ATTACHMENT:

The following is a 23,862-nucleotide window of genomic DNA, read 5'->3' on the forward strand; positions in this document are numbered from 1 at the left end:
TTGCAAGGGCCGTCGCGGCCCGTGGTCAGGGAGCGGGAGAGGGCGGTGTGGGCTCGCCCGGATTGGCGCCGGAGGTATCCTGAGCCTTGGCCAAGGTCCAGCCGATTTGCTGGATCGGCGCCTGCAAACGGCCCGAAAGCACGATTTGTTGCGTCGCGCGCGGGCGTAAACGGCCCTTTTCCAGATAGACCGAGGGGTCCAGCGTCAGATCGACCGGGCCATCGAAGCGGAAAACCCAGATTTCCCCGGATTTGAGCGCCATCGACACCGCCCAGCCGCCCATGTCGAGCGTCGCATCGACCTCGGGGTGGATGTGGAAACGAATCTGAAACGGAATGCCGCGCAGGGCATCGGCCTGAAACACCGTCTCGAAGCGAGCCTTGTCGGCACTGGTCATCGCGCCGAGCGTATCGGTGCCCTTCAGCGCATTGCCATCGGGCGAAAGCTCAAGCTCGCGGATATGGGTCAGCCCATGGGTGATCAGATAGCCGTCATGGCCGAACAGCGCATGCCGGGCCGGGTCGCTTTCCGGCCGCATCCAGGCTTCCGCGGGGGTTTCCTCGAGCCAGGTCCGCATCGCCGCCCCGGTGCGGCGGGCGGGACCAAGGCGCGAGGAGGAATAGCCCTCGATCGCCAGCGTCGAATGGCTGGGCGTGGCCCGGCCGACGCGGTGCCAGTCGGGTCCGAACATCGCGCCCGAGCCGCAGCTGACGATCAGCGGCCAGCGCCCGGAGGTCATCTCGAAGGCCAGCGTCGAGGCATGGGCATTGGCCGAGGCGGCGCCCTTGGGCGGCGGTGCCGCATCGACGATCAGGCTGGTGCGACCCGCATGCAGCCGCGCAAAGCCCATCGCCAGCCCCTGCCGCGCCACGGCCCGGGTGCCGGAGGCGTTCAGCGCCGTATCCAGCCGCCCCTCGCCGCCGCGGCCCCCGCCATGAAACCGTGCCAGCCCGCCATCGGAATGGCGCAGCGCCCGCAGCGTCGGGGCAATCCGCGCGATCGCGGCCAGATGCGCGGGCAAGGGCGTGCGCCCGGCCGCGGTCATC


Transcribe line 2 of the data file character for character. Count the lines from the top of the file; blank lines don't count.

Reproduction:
TTGCAAGGGCCGTCGCGGCCCGTGGTCAGGGAGCGGGAGAGGGCGGTGTGGGCTCGCCCGGATTGGCGCCGGAGGTATCCTGAGCCTTGGCCAAGGTCCAGCCGATTTGCTGGATCGGCGCCTGCAAACGGCCCGAAAGCACGATTTGTTGCGTCGCGCGCGGGCGTAAACGGCCCTTTTCCAGATAGACCGAGGGGTCCAGCGTCAGATCGACCGGGCCATCGAAGCGGAAAACCCAGATTTCCCCGGATTTGAGCGCCATCGACACCGCCCAGCCGCCCATGTCGAGCGTCGCATCGACCTCGGGGTGGATGTGGAAACGAATCTGAAACGGAATGCCGCGCAGGGCATCGGCCTGAAACACCGTCTCGAAGCGAGCCTTGTCGGCACTGGTCATCGCGCCGAGCGTATCGGTGCCCTTCAGCGCATTGCCATCGGGCGAAAGCTCAAGCTCGCGGATATGGGTCAGCCCATGGGTGATCAGATAGCCGTCATGGCCGAACAGCGCATGCCGGGCCGGGTCGCTTTCCGGCCGCATCCAGGCTTCCGCGGGGGTTTCCTCGAGCCAGGTCCGCATCGCCGCCCCGGTGCGGCGGGCGGGACCAAGGCGCGAGGAGGAATAGCCCTCGATCGCCAGCGTCGAATGGCTGGGCGTGGCCCGGCCGACGCGGTGCCAGTCGGGTCCGAACATCGCGCCCGAGCCGCAGCTGACGATCAGCGGCCAGCGCCCGGAGGTCATCTCGAAGGCCAGCGTCGAGGCATGGGCATTGGCCGAGGCGGCGCCCTTGGGCGGCGGTGCCGCATCGACGATCAGGCTGGTGCGACCCGCATGCAGCCGCGCAAAGCCCATCGCCAGCCCCTGCCGCGCCACGGCCCGGGTGCCGGAGGCGTTCAGCGCCGTATCCAGCCGCCCCTCGCCGCCGCGGCCCCCGCCATGAAACCGTGCCAGCCCGCCATCGGAATGGCGCAGCGCCCGCAGCGTCGGGGCAATCCGCGCGATCGCGGCCAGATGCGCGGGCAAGGGCGTGCGCCCGGCCGCGGTCATC